No special treatment for pols at Army-Navy game

This is the way it was supposed to be, right?  No special treatment for politicians, no admission to luxury boxes, sit among the common folk.

And so it was that on Nov. 26, 1960 at the Army-Navy game, there seated in the general admission seats were Vice President Richard M. Nixon - just off a razor thin election loss to Sen. John F. Kennedy for the presidency - Attorney General William P. Rogers and former Army coach Earl Blaik.

As for the game, a crowd of 98,616 jammed Philadelphia Stadium to watch Navy beat Army 17-12.  One of the primary side notes to the game was the size of the program printed for the contest.  It was 200 pages thick, the largest program ever published for an Army-Navy game.  One reporter joked fans did not have to bring seat cushions to the game, all they had to do was buy and sit on the program.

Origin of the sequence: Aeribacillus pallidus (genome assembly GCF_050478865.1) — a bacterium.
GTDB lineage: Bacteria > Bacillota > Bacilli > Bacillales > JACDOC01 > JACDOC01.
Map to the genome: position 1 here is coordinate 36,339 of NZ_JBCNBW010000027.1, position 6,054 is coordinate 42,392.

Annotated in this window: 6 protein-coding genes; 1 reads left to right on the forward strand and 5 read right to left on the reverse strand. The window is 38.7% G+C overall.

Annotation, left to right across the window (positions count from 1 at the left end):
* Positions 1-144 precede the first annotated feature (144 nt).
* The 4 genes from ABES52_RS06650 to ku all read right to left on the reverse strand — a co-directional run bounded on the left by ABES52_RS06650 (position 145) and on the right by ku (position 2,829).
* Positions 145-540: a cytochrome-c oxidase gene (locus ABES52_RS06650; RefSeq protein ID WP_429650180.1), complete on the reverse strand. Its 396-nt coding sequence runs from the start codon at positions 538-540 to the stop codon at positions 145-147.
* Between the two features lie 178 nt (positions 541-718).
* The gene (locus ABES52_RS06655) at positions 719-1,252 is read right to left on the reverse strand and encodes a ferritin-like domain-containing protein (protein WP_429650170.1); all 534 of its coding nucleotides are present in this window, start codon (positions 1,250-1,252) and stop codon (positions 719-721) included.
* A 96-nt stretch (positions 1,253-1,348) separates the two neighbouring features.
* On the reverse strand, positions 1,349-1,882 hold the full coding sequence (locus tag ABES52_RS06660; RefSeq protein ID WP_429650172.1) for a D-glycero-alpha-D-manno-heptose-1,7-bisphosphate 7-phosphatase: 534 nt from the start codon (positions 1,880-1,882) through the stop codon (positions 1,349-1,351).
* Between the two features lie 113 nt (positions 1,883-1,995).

After the game, Navy received a bid to the Orange Bowl, where any pols attending the game would presumably have to purchase general admission seats, a system some would suggest should still be in existence today.

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